Diverge Before you Converge: Brainstorming as a Planning Tool

Innovative thinking is the key to building great software—whether it’s a brand new product or the next release of an existing system.   Done well, the agile practice of release planning provides a great opportunity to innovate.   However, many software development teams—even agile software development teams—approach release planning in a way that actually discourages innovation. They are overly focused on figuring out the “right” work breakdown, and strive for an efficient process that merely “translates” requirements into user stories. Other teams get stuck in a kind of agile “analysis paralysis,” refusing to even start discussing stories until someone does sufficient up-front work and presents them with the “correct” product roadmap.

Either way, these teams are squandering a chance to innovate. Underlying both of these situations is an assumption that somebody has already come up with all of the right ideas—or at least that it is someone else’s job to do so. But innovation requires us to think of things that we haven’t yet thought of. And a well-run release planning activity is a perfect setting to focus the whole team on the process of idea generation.

Of course a planning exercise should ultimately produce some decisions. But we will get better decisions and better ultimate results if our planning process allows for and encourages creative, innovative thinking along the way. In other words, before we try to converge on a solution, plan, or set of priorities, we need to allow sufficient time and space to diverge. Teams often forget this step.

Stories as options

The principal tool for divergent thinking during release planning is the user story. A user story represents a small, independent, and testable piece of software. User stories are a useful tool for requirements discussions between technical and non-technical people, since they focus on what a user can do with the software. “Building a user story” means adding a bit of functionality to the product above and beyond what it already does. A release plan typically consists of a list of prioritized user stories, representing what we think we ought to build and in what order.   By chunking the development work into these small user stories, we can build a little then evaluate, then build a little more and get additional feedback.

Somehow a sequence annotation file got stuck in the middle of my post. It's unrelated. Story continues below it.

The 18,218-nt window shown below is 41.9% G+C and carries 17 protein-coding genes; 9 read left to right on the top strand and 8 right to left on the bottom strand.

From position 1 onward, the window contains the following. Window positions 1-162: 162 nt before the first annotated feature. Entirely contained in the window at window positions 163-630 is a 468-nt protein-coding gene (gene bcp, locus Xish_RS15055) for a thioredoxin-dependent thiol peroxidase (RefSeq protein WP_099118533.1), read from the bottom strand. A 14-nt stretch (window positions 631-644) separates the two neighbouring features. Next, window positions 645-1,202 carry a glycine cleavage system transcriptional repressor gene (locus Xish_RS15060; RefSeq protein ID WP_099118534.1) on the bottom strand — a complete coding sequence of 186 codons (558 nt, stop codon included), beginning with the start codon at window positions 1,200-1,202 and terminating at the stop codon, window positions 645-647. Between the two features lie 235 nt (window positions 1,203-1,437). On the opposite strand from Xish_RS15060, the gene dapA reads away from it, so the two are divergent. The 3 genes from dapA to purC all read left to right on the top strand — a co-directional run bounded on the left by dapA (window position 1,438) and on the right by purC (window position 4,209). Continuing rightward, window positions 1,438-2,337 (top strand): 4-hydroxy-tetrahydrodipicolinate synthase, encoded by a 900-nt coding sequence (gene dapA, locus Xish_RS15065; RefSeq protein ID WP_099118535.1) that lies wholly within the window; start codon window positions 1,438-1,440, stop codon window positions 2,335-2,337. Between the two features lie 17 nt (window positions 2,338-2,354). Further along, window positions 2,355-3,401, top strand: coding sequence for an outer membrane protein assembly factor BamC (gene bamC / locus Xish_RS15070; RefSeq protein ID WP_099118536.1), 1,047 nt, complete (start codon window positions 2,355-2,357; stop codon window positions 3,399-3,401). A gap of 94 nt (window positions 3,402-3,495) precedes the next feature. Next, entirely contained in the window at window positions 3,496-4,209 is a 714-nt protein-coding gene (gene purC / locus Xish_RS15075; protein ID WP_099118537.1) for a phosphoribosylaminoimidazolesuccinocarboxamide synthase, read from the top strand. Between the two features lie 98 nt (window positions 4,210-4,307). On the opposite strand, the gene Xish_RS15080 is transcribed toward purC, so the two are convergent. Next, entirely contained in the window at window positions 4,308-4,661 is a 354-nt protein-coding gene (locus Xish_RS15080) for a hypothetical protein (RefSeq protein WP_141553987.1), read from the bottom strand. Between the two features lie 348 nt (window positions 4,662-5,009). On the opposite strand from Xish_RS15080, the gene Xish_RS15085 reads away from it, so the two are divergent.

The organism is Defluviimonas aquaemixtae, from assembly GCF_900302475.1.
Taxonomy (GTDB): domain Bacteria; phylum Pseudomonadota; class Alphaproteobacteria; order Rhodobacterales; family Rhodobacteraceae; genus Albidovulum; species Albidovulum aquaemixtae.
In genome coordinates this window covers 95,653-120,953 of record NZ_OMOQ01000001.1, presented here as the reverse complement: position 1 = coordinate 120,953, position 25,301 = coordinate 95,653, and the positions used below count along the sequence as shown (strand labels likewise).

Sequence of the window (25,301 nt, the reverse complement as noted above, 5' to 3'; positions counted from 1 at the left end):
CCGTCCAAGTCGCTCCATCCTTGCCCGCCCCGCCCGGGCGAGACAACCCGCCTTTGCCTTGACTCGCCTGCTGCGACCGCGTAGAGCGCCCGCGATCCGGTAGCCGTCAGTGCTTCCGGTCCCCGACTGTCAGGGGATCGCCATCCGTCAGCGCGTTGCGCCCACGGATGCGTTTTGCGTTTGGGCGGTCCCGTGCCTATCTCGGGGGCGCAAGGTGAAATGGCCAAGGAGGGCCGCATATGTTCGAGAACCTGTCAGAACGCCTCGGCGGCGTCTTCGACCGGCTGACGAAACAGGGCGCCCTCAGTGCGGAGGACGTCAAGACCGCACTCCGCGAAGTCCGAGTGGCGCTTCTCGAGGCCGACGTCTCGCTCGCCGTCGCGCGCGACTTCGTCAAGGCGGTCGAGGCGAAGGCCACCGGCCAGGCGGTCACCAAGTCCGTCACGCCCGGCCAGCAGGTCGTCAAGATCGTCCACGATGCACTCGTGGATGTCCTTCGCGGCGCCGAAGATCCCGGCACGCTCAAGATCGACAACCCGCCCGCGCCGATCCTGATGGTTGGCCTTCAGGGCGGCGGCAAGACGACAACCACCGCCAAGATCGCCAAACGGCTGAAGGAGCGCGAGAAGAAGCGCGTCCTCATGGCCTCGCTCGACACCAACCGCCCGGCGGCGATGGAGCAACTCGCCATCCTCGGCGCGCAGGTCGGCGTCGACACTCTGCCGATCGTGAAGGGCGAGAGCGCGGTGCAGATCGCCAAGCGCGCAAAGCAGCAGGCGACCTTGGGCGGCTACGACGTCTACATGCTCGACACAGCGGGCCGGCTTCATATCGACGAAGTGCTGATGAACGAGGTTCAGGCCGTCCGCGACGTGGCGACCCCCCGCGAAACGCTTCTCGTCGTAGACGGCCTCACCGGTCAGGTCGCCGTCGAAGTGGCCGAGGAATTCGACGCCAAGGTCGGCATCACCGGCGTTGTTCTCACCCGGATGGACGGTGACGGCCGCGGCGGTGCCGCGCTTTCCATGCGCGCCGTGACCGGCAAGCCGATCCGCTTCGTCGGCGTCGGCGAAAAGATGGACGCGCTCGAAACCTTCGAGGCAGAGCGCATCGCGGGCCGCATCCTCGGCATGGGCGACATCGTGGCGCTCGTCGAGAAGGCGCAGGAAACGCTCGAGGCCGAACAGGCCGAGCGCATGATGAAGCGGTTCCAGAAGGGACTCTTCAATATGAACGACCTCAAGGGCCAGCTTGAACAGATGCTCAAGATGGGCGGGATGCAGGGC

But user stories are not just a way to chunk work into bite-sized pieces. They are also a great way to generate and explore options. When we sit down to plan a release’s worth of work, we’re actually not looking for the right answer or the perfect schedule. We don’t want convergent thinking. Instead we are looking for options.

The most successful release planning sessions start with the explicit intention to go broad and to encourage divergent thinking. The more options we can generate, the better position we will be in to choose what to do next. And this is where brainstorming comes in.

Running a brainstorming exercise

Here’s one way to do a story brainstorming exercise. Gather a multi-disciplinary team together in a conference room with a big table. (Or gather a distributed team with videoconferencing and a multi-user collaboration tool like Trello.) Ensure that you’ve got people in the group with different styles of thinking and different strengths—both technical and non-technical. List the features under consideration on a whiteboard or a flipchart and discuss them briefly. Divide the group into clusters of 2-3 people, and pass out index cards and pens.

Ask each cluster to take 10 minutes to brainstorm as many stories as they can around a given feature or features. Explain that the goal is quantity and not quality. Don’t ask yourself things like:

“What are the right user stories” “What is the correct way to build the feature” “What SHOULD we build?”

Instead, ask “divergent” questions like

“What COULD we build?” “What are a couple of small stories we could build first around this feature?” “And if we built those, what could we build next?” “What are some other ways to tackle it?” “What other ideas for stories have we not thought of?”